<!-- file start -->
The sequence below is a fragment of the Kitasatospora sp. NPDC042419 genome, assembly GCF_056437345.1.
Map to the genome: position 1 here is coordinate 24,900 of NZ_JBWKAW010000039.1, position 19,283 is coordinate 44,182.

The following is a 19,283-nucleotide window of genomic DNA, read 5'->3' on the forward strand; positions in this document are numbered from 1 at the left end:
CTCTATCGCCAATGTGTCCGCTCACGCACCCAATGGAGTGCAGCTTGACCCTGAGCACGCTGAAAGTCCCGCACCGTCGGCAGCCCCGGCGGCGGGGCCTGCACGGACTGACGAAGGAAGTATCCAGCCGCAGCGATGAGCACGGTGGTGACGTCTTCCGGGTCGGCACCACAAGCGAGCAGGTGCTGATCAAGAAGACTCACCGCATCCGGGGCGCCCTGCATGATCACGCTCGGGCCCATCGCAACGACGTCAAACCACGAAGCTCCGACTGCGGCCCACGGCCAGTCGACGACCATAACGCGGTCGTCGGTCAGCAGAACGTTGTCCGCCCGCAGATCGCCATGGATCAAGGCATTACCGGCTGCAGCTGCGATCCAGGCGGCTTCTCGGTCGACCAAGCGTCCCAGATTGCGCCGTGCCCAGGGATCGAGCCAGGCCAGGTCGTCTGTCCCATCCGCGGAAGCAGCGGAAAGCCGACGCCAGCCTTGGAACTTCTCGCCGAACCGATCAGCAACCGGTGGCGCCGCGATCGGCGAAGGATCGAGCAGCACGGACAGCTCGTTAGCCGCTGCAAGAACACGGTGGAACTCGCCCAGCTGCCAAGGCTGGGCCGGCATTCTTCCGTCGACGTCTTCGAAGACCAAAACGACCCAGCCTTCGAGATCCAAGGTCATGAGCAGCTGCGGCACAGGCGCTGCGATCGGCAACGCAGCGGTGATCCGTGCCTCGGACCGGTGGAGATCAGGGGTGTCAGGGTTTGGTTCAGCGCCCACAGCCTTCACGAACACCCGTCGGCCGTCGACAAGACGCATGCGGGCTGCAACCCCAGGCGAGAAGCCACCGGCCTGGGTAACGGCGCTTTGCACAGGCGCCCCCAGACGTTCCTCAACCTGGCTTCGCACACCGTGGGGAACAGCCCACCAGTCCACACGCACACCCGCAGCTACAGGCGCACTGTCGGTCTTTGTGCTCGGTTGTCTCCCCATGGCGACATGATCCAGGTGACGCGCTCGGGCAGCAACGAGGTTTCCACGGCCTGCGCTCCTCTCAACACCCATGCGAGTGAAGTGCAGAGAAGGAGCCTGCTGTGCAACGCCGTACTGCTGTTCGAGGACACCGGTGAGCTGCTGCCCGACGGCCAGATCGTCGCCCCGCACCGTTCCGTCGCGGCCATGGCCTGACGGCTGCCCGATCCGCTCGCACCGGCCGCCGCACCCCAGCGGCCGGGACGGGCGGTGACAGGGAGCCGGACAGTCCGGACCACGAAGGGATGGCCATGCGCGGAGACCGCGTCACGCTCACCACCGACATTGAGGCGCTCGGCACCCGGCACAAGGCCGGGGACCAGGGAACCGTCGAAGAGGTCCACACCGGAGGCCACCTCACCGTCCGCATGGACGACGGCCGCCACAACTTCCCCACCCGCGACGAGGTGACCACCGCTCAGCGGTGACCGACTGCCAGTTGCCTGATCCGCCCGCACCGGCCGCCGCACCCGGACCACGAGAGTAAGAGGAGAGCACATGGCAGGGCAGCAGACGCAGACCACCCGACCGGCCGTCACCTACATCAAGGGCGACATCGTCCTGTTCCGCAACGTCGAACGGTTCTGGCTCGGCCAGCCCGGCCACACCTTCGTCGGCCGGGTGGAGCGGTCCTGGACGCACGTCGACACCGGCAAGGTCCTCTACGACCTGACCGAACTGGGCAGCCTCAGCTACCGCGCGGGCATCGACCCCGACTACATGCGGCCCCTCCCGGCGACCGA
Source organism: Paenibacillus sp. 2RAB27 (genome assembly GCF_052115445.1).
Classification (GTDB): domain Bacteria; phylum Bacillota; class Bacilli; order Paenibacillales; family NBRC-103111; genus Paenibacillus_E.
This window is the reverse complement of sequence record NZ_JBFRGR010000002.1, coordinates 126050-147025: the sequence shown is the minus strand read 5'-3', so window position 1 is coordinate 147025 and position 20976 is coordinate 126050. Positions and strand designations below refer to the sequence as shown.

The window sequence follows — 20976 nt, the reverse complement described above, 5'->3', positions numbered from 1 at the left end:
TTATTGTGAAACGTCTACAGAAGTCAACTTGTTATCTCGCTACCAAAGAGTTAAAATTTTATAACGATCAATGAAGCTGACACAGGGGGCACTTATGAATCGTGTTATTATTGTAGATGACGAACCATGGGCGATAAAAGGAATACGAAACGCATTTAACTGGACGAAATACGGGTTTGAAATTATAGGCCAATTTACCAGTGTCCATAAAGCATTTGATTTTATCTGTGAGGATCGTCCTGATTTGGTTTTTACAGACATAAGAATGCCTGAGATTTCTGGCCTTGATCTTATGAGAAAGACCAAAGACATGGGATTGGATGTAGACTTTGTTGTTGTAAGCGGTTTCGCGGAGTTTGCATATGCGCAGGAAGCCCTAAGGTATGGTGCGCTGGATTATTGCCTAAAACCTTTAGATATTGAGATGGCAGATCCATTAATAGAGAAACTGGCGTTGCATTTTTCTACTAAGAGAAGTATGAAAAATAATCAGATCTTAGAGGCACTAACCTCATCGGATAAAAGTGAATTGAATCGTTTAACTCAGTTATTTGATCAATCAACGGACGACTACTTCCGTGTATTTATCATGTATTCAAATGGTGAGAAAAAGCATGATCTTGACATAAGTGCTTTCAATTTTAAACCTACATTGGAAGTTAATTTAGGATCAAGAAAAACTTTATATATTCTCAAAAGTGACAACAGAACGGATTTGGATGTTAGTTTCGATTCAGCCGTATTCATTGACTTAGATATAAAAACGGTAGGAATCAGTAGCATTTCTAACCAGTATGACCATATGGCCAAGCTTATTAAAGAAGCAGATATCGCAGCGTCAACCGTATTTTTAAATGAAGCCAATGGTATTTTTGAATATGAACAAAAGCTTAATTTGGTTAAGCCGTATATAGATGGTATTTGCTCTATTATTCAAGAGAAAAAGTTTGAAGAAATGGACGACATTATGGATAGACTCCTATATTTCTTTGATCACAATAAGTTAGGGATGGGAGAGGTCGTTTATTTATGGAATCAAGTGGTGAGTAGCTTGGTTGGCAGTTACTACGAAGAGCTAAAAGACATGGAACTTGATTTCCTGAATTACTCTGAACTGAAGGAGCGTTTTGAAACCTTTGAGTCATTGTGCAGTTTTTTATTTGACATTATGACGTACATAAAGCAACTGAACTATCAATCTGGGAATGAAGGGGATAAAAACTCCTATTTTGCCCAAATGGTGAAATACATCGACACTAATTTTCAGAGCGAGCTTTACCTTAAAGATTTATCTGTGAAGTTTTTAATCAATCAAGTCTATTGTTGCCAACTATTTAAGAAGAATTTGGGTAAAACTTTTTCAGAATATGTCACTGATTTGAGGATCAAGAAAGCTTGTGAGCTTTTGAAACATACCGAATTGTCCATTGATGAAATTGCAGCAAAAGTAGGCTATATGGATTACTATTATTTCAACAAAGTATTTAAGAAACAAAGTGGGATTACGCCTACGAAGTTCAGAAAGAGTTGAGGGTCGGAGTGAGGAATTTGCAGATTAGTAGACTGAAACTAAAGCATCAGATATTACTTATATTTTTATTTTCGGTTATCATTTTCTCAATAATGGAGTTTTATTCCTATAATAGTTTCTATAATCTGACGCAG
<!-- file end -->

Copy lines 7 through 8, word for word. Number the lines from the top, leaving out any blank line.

This window is the reverse complement of sequence record NZ_JBFRGR010000002.1, coordinates 126050-147025: the sequence shown is the minus strand read 5'-3', so window position 1 is coordinate 147025 and position 20976 is coordinate 126050. Positions and strand designations below refer to the sequence as shown.

The window sequence follows — 20976 nt, the reverse complement described above, 5'->3', positions numbered from 1 at the left end: